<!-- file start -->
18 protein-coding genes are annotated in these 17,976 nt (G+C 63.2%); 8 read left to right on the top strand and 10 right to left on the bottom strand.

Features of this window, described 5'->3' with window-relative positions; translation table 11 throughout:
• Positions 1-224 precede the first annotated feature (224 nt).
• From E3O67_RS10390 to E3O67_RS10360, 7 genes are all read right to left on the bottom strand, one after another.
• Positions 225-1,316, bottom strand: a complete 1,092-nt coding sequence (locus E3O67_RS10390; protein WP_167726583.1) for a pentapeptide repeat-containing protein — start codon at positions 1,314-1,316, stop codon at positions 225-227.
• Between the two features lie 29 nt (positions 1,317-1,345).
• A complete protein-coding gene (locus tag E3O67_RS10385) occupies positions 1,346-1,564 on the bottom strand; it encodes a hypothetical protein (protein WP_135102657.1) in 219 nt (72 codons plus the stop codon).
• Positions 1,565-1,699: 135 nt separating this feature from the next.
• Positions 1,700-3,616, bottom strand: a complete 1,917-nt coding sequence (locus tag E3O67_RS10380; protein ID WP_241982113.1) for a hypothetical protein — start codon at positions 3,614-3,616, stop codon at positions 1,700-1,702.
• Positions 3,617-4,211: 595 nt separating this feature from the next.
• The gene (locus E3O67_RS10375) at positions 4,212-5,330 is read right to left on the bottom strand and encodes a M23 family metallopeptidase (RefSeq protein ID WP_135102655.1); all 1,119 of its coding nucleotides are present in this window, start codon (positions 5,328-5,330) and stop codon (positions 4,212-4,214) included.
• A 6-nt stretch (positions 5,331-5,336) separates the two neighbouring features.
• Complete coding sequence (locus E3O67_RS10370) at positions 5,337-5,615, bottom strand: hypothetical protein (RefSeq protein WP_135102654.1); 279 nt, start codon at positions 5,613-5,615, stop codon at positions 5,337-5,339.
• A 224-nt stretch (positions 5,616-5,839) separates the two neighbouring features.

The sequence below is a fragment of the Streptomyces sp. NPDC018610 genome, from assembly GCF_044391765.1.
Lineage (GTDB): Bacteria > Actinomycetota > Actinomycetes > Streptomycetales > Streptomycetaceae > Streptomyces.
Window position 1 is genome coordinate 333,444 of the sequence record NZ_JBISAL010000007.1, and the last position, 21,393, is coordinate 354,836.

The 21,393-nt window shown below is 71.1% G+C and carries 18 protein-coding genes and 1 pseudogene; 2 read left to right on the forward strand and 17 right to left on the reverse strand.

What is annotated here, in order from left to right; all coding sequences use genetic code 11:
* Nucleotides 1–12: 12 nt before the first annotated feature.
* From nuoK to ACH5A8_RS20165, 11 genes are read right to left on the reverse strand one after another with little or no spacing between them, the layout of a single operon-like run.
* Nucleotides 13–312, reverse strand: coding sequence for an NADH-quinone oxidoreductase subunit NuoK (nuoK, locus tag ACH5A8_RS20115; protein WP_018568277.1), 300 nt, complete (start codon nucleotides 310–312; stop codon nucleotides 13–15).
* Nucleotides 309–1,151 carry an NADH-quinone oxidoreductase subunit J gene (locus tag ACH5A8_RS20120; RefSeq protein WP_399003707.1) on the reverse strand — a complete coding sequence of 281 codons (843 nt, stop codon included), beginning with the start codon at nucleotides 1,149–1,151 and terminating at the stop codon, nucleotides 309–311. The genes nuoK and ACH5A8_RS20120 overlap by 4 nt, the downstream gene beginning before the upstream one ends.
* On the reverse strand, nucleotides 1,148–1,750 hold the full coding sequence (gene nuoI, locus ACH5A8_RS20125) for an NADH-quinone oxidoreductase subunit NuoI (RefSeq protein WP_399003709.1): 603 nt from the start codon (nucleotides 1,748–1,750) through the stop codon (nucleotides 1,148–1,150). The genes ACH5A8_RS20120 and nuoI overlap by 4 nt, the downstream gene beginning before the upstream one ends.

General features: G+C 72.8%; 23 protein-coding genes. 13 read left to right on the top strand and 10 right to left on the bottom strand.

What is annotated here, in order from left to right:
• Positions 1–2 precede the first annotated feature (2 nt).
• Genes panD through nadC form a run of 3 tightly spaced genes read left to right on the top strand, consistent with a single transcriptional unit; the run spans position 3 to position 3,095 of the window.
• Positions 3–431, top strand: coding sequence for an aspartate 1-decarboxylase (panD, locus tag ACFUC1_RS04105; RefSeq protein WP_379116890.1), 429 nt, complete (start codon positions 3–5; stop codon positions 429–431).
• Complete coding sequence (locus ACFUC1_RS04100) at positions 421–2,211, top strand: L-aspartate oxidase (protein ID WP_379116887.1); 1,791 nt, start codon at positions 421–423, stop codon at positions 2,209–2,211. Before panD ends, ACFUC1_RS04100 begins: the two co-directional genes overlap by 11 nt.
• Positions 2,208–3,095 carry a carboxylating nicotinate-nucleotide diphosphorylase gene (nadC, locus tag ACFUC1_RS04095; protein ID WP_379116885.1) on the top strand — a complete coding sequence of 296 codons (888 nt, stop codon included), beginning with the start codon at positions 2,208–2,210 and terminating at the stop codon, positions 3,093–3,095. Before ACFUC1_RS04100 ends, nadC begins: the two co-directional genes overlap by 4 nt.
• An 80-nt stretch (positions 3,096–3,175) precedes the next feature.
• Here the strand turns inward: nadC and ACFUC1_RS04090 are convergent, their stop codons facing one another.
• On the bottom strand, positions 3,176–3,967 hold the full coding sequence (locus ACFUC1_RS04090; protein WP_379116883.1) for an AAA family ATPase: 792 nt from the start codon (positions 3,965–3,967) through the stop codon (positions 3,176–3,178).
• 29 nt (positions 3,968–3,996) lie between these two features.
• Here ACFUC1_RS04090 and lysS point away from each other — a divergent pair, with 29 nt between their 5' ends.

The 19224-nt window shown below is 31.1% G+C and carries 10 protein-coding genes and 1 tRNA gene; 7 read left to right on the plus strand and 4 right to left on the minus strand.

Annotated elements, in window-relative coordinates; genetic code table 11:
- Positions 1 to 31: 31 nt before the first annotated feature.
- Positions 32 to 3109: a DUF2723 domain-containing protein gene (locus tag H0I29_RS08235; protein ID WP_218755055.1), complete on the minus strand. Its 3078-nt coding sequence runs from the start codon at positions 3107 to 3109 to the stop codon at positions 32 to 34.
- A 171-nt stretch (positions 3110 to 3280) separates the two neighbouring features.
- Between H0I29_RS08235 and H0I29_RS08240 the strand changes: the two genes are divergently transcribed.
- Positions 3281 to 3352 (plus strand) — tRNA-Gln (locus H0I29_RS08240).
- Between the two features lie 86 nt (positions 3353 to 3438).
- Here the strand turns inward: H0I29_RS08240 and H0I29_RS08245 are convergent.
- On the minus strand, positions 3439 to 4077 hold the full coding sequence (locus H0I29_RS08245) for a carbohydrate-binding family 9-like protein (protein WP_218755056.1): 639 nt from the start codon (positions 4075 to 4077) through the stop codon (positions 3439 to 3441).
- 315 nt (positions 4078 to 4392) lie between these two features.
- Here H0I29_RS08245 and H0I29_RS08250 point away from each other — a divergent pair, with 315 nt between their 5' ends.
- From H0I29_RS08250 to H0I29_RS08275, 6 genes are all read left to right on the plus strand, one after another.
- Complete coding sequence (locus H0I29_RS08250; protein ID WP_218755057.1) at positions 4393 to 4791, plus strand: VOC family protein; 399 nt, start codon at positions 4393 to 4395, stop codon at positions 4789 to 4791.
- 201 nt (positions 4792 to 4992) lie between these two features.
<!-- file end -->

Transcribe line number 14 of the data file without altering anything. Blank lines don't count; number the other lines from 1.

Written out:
• A 224-nt stretch (positions 5,616-5,839) separates the two neighbouring features.